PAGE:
British online fashion group Boohoo is probing Pakistan suppliers over ‘underpaid’ staff. It was investigating a Guardian newspaper report that its suppliers were underpaying workers in Pakistan. Meanwhile, the brand faced a similar scandal in the UK.
The Guardian reported that workers at two factories in Faisalabad were earning Rs10,000, or £47 ($62), a month. Moreover, it said the monthly minimum for such work was Rs17,500.
The British daily added that it had video and photographic evidence of possible safety issues in the workplace.
However, Boohoo said it had called upon audit and compliance specialists Bureau Veritas to investigate the claims.
“As we have previously stated, we will not tolerate any instance of mistreatment or underpayment of garment workers,” said Boohoo.
Earlier this year, it was reported that one of Boohoo’s suppliers in England paid workers much less than the national minimum wage.
Guardian finds claims of safety issues, workers sometimes work 24-hour shifts
Regarding the news out of Pakistan, Boohoo said it had suspended supplier JD Fashion. It added factory, AH Fashion, was also off the loss from its chain while investigations continued.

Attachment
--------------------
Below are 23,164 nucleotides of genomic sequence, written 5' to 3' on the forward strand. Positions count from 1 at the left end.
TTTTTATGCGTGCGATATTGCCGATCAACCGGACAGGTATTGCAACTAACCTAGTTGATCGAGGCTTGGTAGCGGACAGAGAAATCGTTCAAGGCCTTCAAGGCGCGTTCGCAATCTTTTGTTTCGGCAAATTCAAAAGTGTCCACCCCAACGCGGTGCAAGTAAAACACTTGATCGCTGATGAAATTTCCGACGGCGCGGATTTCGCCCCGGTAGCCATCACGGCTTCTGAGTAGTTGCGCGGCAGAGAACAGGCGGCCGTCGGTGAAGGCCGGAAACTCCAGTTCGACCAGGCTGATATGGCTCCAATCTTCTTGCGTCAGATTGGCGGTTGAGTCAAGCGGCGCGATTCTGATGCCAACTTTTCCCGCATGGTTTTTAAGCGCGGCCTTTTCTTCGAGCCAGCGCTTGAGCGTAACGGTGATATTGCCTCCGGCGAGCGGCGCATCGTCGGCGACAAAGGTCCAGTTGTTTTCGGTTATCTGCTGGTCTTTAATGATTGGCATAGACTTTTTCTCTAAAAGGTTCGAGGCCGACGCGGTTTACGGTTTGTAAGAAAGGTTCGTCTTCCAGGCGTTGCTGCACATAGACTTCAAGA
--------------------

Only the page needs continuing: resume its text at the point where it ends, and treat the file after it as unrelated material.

“Any supplier who does not treat their workers with the respect they deserve has no place in the Boohoo supply chain,” its statement added.
Moreover, Madina Gloves is another factory whose working conditions are criticized in the report. It strongly denied the allegations, which the owner Muhammad Saleem Shahzad said were “baseless and contrary to facts”.
“The situation on the ground is completely different. The reporter never visited my factory. I challenge him to bring forward a single quote from the workers of the factory. I am considering taking him to the court,” he told AFP.
Meanwhile, Shahzad added since the article had appeared, he had already received calls from three UK clients to cancel orders.
“I want to ask what service this report has done to my employees who are going to lose their job now?”
The Guardian report comes after Boohoo in November appointed Brian Leveson to help “deliver long-lasting and meaningful change” to the group’s supply chain and its business practices.
What do you think of this story? Let us know in the comments section below.